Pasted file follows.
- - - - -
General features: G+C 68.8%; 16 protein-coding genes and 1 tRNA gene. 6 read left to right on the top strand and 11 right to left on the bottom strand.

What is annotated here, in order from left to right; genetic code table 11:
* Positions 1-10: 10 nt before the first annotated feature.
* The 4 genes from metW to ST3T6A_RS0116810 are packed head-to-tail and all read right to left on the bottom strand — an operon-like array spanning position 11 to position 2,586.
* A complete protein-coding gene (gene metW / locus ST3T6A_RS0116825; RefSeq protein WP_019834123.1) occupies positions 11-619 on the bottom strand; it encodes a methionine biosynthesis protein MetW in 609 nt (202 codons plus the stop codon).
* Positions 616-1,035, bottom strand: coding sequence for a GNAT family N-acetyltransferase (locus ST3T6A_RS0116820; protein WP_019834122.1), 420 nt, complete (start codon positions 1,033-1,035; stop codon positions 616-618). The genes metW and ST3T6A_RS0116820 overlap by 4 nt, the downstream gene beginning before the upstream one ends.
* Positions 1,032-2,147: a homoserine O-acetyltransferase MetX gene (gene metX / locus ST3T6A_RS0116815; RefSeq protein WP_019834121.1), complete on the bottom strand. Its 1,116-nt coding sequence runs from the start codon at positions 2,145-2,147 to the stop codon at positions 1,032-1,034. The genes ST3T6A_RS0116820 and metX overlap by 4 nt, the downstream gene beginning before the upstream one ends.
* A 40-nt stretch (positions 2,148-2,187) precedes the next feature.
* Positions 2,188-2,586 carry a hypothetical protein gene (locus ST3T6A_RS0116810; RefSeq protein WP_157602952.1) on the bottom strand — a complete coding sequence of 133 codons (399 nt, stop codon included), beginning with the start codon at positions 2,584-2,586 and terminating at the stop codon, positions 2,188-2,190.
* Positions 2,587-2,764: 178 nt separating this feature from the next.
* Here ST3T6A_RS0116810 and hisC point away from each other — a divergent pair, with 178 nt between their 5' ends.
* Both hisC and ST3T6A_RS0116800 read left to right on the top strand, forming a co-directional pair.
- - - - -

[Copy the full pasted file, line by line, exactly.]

General features: G+C 68.8%; 16 protein-coding genes and 1 tRNA gene. 6 read left to right on the top strand and 11 right to left on the bottom strand.

What is annotated here, in order from left to right; genetic code table 11:
* Positions 1-10: 10 nt before the first annotated feature.
* The 4 genes from metW to ST3T6A_RS0116810 are packed head-to-tail and all read right to left on the bottom strand — an operon-like array spanning position 11 to position 2,586.
* A complete protein-coding gene (gene metW / locus ST3T6A_RS0116825; RefSeq protein WP_019834123.1) occupies positions 11-619 on the bottom strand; it encodes a methionine biosynthesis protein MetW in 609 nt (202 codons plus the stop codon).
* Positions 616-1,035, bottom strand: coding sequence for a GNAT family N-acetyltransferase (locus ST3T6A_RS0116820; protein WP_019834122.1), 420 nt, complete (start codon positions 1,033-1,035; stop codon positions 616-618). The genes metW and ST3T6A_RS0116820 overlap by 4 nt, the downstream gene beginning before the upstream one ends.
* Positions 1,032-2,147: a homoserine O-acetyltransferase MetX gene (gene metX / locus ST3T6A_RS0116815; RefSeq protein WP_019834121.1), complete on the bottom strand. Its 1,116-nt coding sequence runs from the start codon at positions 2,145-2,147 to the stop codon at positions 1,032-1,034. The genes ST3T6A_RS0116820 and metX overlap by 4 nt, the downstream gene beginning before the upstream one ends.
* A 40-nt stretch (positions 2,148-2,187) precedes the next feature.
* Positions 2,188-2,586 carry a hypothetical protein gene (locus ST3T6A_RS0116810; RefSeq protein WP_157602952.1) on the bottom strand — a complete coding sequence of 133 codons (399 nt, stop codon included), beginning with the start codon at positions 2,584-2,586 and terminating at the stop codon, positions 2,188-2,190.
* Positions 2,587-2,764: 178 nt separating this feature from the next.
* Here ST3T6A_RS0116810 and hisC point away from each other — a divergent pair, with 178 nt between their 5' ends.
* Both hisC and ST3T6A_RS0116800 read left to right on the top strand, forming a co-directional pair.